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Thursday, 17 January, 2002, 14:22 GMT
Norway 'rife with racism'
Friends mourn for Benjamin
Benjamin's killing caused a national outcry
By the BBC's Lars Bevanger

Norwegians have a long way to go to rid themselves of racist thoughts and ideas, according to the author of a new book on multi-cultural Norway.

Marianne Gullestad, of the Institute for Social Research, in Oslo, was speaking after two Norwegian neo-Nazis were jailed for killing 15-year-old Benjamin Hermansen, whose father was Ghanaian.


There are employers who simply don't invite people to interviews if they, for instance, have Arab-sounding names

Editor Tor Bach
The killing sparked large anti-racism demonstrations, but Ms Gullestad says it did not turn out to be the beginning of real soul-searching in Norwegian society.

She says many still view non-white immigrants as people with few resources who need help.

"The demonstrations indicated that official Norway was willing to rethink its attitudes to racism, but all that quickly ended," she says.

Her book, Norway Seen Through New Eyes, examines the changes Norwegians face in today's multicultural society.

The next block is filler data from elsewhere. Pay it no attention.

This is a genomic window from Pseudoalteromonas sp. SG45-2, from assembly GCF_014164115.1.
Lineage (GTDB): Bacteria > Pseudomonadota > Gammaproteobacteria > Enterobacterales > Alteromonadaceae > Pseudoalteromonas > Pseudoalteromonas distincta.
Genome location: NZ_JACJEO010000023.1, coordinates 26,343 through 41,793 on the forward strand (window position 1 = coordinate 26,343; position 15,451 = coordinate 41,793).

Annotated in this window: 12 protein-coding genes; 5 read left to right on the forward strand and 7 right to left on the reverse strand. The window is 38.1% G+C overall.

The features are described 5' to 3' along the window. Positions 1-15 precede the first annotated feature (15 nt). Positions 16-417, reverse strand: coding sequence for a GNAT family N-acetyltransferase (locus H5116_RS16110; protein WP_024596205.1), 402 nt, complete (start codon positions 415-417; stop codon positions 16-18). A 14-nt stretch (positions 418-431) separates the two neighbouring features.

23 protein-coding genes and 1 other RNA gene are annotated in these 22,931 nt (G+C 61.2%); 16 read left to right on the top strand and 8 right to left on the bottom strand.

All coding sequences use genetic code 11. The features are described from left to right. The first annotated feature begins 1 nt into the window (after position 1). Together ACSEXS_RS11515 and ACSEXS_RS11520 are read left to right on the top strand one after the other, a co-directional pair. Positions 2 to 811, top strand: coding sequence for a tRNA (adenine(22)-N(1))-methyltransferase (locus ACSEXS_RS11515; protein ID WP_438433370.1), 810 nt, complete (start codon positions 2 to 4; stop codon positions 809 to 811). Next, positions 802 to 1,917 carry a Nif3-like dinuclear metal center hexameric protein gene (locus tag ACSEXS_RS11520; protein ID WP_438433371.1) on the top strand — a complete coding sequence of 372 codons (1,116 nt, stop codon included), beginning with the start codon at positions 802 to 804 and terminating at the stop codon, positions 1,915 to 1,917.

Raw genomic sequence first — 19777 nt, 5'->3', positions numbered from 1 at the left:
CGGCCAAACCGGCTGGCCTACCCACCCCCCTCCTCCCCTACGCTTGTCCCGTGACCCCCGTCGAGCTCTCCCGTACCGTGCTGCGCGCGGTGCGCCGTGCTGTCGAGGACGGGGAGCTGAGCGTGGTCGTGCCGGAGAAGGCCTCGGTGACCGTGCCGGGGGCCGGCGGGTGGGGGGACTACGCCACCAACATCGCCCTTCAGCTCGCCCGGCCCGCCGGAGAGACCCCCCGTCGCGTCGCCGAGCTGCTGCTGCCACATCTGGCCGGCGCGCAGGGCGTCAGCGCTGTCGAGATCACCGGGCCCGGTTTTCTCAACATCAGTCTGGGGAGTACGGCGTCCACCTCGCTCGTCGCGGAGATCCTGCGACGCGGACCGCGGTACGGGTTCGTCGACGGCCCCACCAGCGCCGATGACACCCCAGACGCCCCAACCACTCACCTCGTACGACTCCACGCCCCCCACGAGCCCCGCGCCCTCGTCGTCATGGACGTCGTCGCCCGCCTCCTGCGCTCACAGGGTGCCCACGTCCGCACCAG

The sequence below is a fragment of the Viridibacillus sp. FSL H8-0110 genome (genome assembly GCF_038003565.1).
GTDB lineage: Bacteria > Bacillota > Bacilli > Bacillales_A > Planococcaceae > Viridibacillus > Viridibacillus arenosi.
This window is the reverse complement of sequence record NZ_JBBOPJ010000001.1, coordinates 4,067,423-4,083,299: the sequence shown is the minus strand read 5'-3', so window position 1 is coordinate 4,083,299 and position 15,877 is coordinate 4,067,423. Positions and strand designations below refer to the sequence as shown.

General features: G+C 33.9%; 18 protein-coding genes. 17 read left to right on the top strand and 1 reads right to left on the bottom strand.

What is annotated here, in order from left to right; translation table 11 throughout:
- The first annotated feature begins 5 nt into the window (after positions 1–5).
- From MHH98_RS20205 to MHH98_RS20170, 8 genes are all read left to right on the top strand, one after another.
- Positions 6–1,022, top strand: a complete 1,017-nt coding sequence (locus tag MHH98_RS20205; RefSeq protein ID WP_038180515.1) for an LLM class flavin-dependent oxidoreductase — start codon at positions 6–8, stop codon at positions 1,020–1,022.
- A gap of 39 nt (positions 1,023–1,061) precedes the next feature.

Surprising resistance

Last year, Norway had a fierce debate on the use of the word "negro".

A high-profile black Norwegian athlete said he wished people would stop using the term, which to him was offensive and racist.

"I was very surprised at how much resistance his comments were met with," Ms Gullestad says.

"There are between 150 and 200 self-declared racists in Norway - everyone else say they are not.

Neo-Nazi sympathiser outside court in Norway
A tiny minority in Norway would call themselves racist
"Those who publicly refused to stop using the term 'negro' were all kinds of people, none of whom would consider themselves racist.

"We still have a long way to go to get rid of racist thoughts and ideas which - more or less - everybody is guilty of using in this country."

Tor Bach, editor of the Oslo-based anti-racist magazine Monitor, says Norwegians from ethnic minorities encounter racism at all levels of society.

"It is virtually impossible for a young Somali to secure his own accommodation in Norway at the moment," he says.

Lack of reaction

Those with an immigrant job also face difficulties finding work.

"There are employers who simply don't invite people to interviews if they, for instance, have Arab-sounding names. I know people who have changed their names because of this," says Mr Bach.

Although Benjamin's death caused widespread outrage, commentators who work closely with immigrants and non-white people in Norway, say there is a lack of public reaction to every-day injustices.

With the conviction of Benjamin Hermansen's killers, a painful period for many in Norway comes to a close.

But as Norwegian society becomes increasingly multi-cultural, the issues of racism and lack of social inclusion will not go away.

See also:

01 Feb 01 | Europe
Norwegians march against racism
30 Jan 01 | Europe
Charges over Oslo 'racist' murder
23 Oct 99 | Europe
Swedes rally against racists
15 Jan 01 | Country profiles
Country profile: Norway
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